Mutations in transhydrogenase change the fluorescence emission state of TRP72 from 1La to 1Lb.

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Mutations in transhydrogenase change the fluorescence emission state of TRP72 from 1La to 1Lb. / Tveen Jensen, Karina; Strambini, G; Gonnelli, M; Broos, J; Jackson, John.

In: Biophysical Journal, Vol. 95, No. 7, 01.10.2008, p. 3419-28.

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@article{5353e9962a7c442f87007067283c57b2,
title = "Mutations in transhydrogenase change the fluorescence emission state of TRP72 from 1La to 1Lb.",
abstract = "The dI component of Rhodospirillum rubrum transhydrogenase has a single Trp residue (Trp(72)), which has distinctive optical properties, including short-wavelength fluorescence emission with clear vibrational fine structure, and long-lived, well-resolved phosphorescence emission. We have made a set of mutant dI proteins in which residues contacting Trp(72) are conservatively substituted. The room-temperature fluorescence-emission spectra of our three Met(97) mutants are blue shifted by approximately 4 nm, giving them a shorter-wavelength emission than any other protein described in the literature, including azurin from Pseudomonas aeruginosa. Fluorescence spectra in low-temperature glasses show equivalent well-resolved vibrational bands in wild-type and the mutant dI proteins, and in azurin. Substitution of Met(97) in dI changes the relative intensities of some of these vibrational bands. The analysis supports the view that fluorescence from the Met(97) mutants arises predominantly from the (1)L(b) excited singlet state of Trp(72), whereas (1)L(a) is the predominant emitting state in wild-type dI. It is suggested that the sulfur atom of Met(97) promotes greater stabilization of (1)L(a) than either (1)L(b) or the ground state. The phosphorescence spectra of Met(97) mutants are also blue-shifted, indicating that the sulfur atom decreases the transition energy between the (3)L(a) state of the Trp and the ground state.",
author = "{Tveen Jensen}, Karina and G Strambini and M Gonnelli and J Broos and John Jackson",
year = "2008",
month = oct
day = "1",
doi = "10.1529/biophysj.108.134650",
language = "English",
volume = "95",
pages = "3419--28",
journal = "Biophysical Journal",
issn = "0006-3495",
publisher = "Biophysical Society",
number = "7",

}

RIS

TY - JOUR

T1 - Mutations in transhydrogenase change the fluorescence emission state of TRP72 from 1La to 1Lb.

AU - Tveen Jensen, Karina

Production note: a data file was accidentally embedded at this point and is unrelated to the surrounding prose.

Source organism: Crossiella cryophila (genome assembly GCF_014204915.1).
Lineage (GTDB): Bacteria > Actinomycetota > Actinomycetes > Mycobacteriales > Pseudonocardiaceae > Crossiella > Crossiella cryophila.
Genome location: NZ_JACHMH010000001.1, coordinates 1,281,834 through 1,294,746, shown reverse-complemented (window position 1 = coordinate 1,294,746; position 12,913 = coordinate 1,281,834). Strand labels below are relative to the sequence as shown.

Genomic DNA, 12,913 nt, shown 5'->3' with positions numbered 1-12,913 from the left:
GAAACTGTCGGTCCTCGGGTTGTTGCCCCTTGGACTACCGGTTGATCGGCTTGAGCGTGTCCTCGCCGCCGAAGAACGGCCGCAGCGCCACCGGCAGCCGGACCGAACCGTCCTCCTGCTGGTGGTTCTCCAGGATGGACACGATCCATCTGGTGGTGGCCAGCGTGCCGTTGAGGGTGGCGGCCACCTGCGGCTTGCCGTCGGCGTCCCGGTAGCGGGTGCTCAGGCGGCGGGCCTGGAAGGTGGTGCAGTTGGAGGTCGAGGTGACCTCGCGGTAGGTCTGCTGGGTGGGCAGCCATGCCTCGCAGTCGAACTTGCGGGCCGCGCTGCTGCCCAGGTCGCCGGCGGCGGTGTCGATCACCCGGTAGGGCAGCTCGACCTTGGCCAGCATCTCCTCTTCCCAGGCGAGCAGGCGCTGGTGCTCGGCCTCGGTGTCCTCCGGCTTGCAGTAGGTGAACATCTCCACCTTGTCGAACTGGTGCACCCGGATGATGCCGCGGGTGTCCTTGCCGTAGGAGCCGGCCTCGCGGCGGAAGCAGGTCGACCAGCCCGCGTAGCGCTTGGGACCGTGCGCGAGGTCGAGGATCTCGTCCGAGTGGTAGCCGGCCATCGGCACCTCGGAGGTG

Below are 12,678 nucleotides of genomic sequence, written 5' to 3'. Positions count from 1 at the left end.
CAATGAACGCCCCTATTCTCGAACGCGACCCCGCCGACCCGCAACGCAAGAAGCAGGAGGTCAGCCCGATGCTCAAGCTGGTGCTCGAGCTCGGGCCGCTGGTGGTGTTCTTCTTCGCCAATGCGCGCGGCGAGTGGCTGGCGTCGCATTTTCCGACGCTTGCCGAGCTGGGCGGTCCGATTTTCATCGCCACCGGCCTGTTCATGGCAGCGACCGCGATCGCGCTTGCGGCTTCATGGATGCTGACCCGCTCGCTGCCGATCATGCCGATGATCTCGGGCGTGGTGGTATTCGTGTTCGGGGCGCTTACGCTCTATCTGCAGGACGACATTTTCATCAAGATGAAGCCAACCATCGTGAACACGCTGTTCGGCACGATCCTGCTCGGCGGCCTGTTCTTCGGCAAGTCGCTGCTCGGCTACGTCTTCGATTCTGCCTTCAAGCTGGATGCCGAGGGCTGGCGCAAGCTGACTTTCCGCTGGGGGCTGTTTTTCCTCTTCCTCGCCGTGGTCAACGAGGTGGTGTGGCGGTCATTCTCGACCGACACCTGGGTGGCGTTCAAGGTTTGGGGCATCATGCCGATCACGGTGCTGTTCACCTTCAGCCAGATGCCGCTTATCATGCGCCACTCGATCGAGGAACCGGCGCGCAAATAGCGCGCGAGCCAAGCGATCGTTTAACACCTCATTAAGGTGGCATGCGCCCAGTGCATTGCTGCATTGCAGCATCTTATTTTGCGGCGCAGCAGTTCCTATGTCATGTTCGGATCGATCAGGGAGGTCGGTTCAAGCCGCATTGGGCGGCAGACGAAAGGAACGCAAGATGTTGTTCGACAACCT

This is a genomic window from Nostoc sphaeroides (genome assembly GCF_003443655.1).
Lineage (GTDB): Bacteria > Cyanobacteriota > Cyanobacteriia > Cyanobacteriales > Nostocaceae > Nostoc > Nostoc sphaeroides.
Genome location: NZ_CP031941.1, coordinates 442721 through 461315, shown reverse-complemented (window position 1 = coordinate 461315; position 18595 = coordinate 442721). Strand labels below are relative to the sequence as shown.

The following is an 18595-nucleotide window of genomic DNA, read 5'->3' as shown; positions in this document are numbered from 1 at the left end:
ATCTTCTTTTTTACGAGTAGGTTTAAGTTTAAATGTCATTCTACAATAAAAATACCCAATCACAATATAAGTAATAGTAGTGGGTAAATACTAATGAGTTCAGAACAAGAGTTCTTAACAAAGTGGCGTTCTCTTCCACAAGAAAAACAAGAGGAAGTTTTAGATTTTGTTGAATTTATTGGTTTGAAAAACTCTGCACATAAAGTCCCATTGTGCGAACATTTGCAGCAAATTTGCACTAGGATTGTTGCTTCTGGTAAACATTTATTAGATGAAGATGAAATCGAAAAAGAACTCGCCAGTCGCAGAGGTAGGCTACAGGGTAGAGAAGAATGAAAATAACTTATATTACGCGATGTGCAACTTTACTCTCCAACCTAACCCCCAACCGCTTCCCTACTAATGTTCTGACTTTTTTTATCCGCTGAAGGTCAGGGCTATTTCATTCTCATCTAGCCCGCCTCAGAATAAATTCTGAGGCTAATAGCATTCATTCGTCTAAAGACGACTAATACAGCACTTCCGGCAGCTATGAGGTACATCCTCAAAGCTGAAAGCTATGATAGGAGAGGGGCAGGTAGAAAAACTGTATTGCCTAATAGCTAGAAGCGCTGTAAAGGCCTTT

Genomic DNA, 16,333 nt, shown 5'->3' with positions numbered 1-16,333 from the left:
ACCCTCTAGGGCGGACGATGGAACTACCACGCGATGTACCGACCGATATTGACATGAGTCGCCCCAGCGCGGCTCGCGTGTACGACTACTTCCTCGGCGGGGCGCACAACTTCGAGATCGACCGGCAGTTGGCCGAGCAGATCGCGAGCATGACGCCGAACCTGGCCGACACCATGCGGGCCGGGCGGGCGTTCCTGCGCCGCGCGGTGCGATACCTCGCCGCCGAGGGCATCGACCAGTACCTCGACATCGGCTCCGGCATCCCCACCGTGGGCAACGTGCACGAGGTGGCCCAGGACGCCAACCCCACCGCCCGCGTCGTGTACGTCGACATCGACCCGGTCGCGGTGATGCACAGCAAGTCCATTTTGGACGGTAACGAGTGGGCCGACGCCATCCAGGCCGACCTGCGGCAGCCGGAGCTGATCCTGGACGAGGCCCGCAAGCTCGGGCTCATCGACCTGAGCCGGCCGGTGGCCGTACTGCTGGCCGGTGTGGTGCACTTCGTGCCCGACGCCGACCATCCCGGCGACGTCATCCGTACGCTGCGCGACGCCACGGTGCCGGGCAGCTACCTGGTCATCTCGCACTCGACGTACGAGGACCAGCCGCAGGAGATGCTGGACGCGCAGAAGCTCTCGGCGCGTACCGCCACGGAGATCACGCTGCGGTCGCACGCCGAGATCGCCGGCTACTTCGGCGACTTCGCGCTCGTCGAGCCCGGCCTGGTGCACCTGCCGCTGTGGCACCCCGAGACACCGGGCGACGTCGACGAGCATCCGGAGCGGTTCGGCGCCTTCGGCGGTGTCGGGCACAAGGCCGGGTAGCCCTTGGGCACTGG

AU - Strambini, G

AU - Gonnelli, M

AU - Broos, J

AU - Jackson, John

PY - 2008/10/1

Y1 - 2008/10/1

N2 - The dI component of Rhodospirillum rubrum transhydrogenase has a single Trp residue (Trp(72)), which has distinctive optical properties, including short-wavelength fluorescence emission with clear vibrational fine structure, and long-lived, well-resolved phosphorescence emission. We have made a set of mutant dI proteins in which residues contacting Trp(72) are conservatively substituted. The room-temperature fluorescence-emission spectra of our three Met(97) mutants are blue shifted by approximately 4 nm, giving them a shorter-wavelength emission than any other protein described in the literature, including azurin from Pseudomonas aeruginosa. Fluorescence spectra in low-temperature glasses show equivalent well-resolved vibrational bands in wild-type and the mutant dI proteins, and in azurin. Substitution of Met(97) in dI changes the relative intensities of some of these vibrational bands. The analysis supports the view that fluorescence from the Met(97) mutants arises predominantly from the (1)L(b) excited singlet state of Trp(72), whereas (1)L(a) is the predominant emitting state in wild-type dI. It is suggested that the sulfur atom of Met(97) promotes greater stabilization of (1)L(a) than either (1)L(b) or the ground state. The phosphorescence spectra of Met(97) mutants are also blue-shifted, indicating that the sulfur atom decreases the transition energy between the (3)L(a) state of the Trp and the ground state.

AB - The dI component of Rhodospirillum rubrum transhydrogenase has a single Trp residue (Trp(72)), which has distinctive optical properties, including short-wavelength fluorescence emission with clear vibrational fine structure, and long-lived, well-resolved phosphorescence emission. We have made a set of mutant dI proteins in which residues contacting Trp(72) are conservatively substituted. The room-temperature fluorescence-emission spectra of our three Met(97) mutants are blue shifted by approximately 4 nm, giving them a shorter-wavelength emission than any other protein described in the literature, including azurin from Pseudomonas aeruginosa. Fluorescence spectra in low-temperature glasses show equivalent well-resolved vibrational bands in wild-type and the mutant dI proteins, and in azurin. Substitution of Met(97) in dI changes the relative intensities of some of these vibrational bands. The analysis supports the view that fluorescence from the Met(97) mutants arises predominantly from the (1)L(b) excited singlet state of Trp(72), whereas (1)L(a) is the predominant emitting state in wild-type dI. It is suggested that the sulfur atom of Met(97) promotes greater stabilization of (1)L(a) than either (1)L(b) or the ground state. The phosphorescence spectra of Met(97) mutants are also blue-shifted, indicating that the sulfur atom decreases the transition energy between the (3)L(a) state of the Trp and the ground state.

U2 - 10.1529/biophysj.108.134650

DO - 10.1529/biophysj.108.134650

M3 - Article

C2 - 18599622

VL - 95

SP - 3419

EP - 3428

JO - Biophysical Journal

JF - Biophysical Journal

SN - 0006-3495

IS - 7

ER -